Commission on Elections spokesperson James Jimenez also said the government must “convict first” before those on the list could be disqualified as candidates.

The media groups urged the National Bureau of Investigation to validate the list’s contents before the authorities could build cases and file the appropriate charges against the alleged narco-politicians.

“Rather than seek publicity for its unverified ‘narco list’ story, the Duterte Administration should waste no time to build cases, file charges, prosecute, and send to jail the guilty, if indeed it had proof and evidence on hand,” the media groups said.

‘Verify, verify, verify’ 

The media groups said publishing Duterte’s list may open news outfits to libel suits should those named choose to file charges as Panelo suggested.

They said that taking Malacañan’s word at face value, reporting its claims uncritically, and rushing to print or broadcast just a list that tags people without proof are not without serious consequences.

“All these could put the life and liberty of persons in serious peril; all these could put the ethics and credibility of the journalism profession in serious doubt,” they said.

“Verify, verify, verify. And do so independently. That is the first thing that the news media can and should do, before running a list that tags and links people to hateful crimes, on the mere say-so of the President and his political lieutenants,” they added.

“We, journalists and media organizations can, at the very least, refuse to play along when the government and those who are supposed to lead the nation play fast and loose with due process and the rule of law,” the groups said. # (Raymund B. Villanueva)

NUJP hails media workers’ victory vs GMA contractualization

The National Union of Journalists of the Philippines (NUJP) hailed the Court of Appeals (CA) decision declaring former talents of broadcast giant GMA network as regular workers.

“We congratulate our colleagues in the Talents Association of GMA (TAG) for courageously sustaining and winning the struggle for their rights and welfare,” the NUJP said in a statement, praising the workers’ unity and determination to fight for their rights as an inspiration to all media workers.

In a 19-page February 20 decision, the CA’s Special 14th Division upheld an earlier decision by the National Labor Relations Commission (NLRC) declaring more than a hundred GMA network talents as regular employees.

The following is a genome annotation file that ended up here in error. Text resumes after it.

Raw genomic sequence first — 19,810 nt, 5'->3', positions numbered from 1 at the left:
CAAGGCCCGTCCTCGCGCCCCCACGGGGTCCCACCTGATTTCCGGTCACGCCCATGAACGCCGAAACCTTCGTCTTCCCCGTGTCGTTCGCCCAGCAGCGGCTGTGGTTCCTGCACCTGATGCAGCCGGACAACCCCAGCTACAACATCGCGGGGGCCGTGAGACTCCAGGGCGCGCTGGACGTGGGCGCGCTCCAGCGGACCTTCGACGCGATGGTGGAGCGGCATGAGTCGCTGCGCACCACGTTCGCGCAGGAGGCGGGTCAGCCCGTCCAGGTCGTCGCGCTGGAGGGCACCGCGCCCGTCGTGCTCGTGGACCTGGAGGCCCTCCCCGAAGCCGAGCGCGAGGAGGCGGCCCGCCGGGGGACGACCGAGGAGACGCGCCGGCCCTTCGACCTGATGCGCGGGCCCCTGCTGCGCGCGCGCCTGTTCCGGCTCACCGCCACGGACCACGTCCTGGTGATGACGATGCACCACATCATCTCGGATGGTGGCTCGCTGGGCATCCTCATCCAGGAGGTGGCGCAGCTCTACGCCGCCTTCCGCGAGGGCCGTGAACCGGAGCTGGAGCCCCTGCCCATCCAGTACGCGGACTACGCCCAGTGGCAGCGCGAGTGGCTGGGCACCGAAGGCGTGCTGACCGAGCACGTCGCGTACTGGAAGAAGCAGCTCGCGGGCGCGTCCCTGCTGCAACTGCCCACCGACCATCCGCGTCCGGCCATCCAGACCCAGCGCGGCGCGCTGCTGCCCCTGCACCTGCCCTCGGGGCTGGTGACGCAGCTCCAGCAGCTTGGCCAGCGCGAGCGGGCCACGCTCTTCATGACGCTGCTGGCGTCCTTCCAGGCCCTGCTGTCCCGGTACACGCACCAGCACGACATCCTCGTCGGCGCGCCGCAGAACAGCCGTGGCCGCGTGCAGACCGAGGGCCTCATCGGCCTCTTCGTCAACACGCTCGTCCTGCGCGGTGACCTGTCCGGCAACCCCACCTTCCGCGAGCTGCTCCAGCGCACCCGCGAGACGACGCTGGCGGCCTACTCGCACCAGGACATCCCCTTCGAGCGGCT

The CA also junked the petition for certiorari filed by GMA 7 management, saying it lacked merit.

The appellate court said the talents are regular employees and production crew members who undoubtedly performed functions necessary and essential to GMA’s broadcasting business.

“Truly, without their work, petitioner GMA would have nothing to air, hence the private respondents’ services in the former’s television program were unquestionably necessary and essential,” the decision reads.

Written by Associate Justice Zenaida Galapate-Laguilles, the decision also said that the workers contracts have been repeatedly renewed, indicating the necessity and desirability of their (talents’) work in the usual course of GMA’s business.

The decision also said the four-fold test to determine employer-employee relationship was established: selection and engagement of the employee, payment of wages, power of dismissal, and power to control the employee’s conduct.

In June 4, 2014, TAG, composed mostly of contractual employees, filed a complaint with the NLRC.

It also held a protest rally on June 4, 2014 before the GMA headquarters, along with supportive organizations such as the NUJP and the Kilusang Mayo Uno.

Several TAG members were eventually fired for participating in the rally.

In a statement, TAG said it welcomes the decision declaring they are regular workers.

“But the purpose was always clear to us — to shine the light on a prevalent issue that affects millions of Filipinos and to increase the pressure on companies and the government, to stop this unjust, inhumane and illegal labor treatment. To not do so would be to turn our backs on our duties as journalists,” the group said.

The NUJP called on the owners and managers of GMA Network to do right by their workers and immediately implement the CA decision.

The union also urged all media houses to end their contractualization policies and engage their employees in crafting ways to improve their welfare. # (Raymund B. Villanueva)

THE STATE OF PHILIPPINE MEDIA

Relentless Attacks And Threats

Online, On Ground, Across the Nation

23 November 2018

 

 By the Freedom for Media, Freedom for All Network

Center for Media Freedom and Responsibility (CMFR),

National Union of Journalists of the Philippines,

Philippine Press Institute (PPI),

MindaNews, and

Philippine Center for Investigative Journalism (PCIJ)

ATTACKS AND THREATS against the Philippine media — acute and creeping, online and offline, deadly and debilitating — continue to rise under the administration of President Rodrigo R. Duterte.

In the 28 months of the Duterte presidency, or from July 1, 2016 to Oct. 31, 2018, we have documented at least 99 such cases of direct and indirect assaults against journalists and news media agencies.

Separately and together, these continue to put at risk and serious peril the practice of independent journalism in what had hitherto been hailed to be one of Asia’s freest and most rambunctious press.

This latest figure, 99 in all, is bigger than the 85 cases that we have documented until April 30, 2018, or in the first 22 months of Duterte. But in the succeeding six months, more of the more dreadful cases had occurred.

Three more journalists had been killed — for a total of 12 under the Duterte presidency’s 28-month rule. From July 1, 2016 to last May 1, nine journalists had been killed in the line of duty.

Just as worrisome, the count of other cases of attacks on media freedom had also marked increases. For instance:

* Online harassment cases had risen from 14 to 17;

* Slay attempts, from 6 to 7 cases;

* Verbal assault or threat (mostly from public officials), from one to five cases;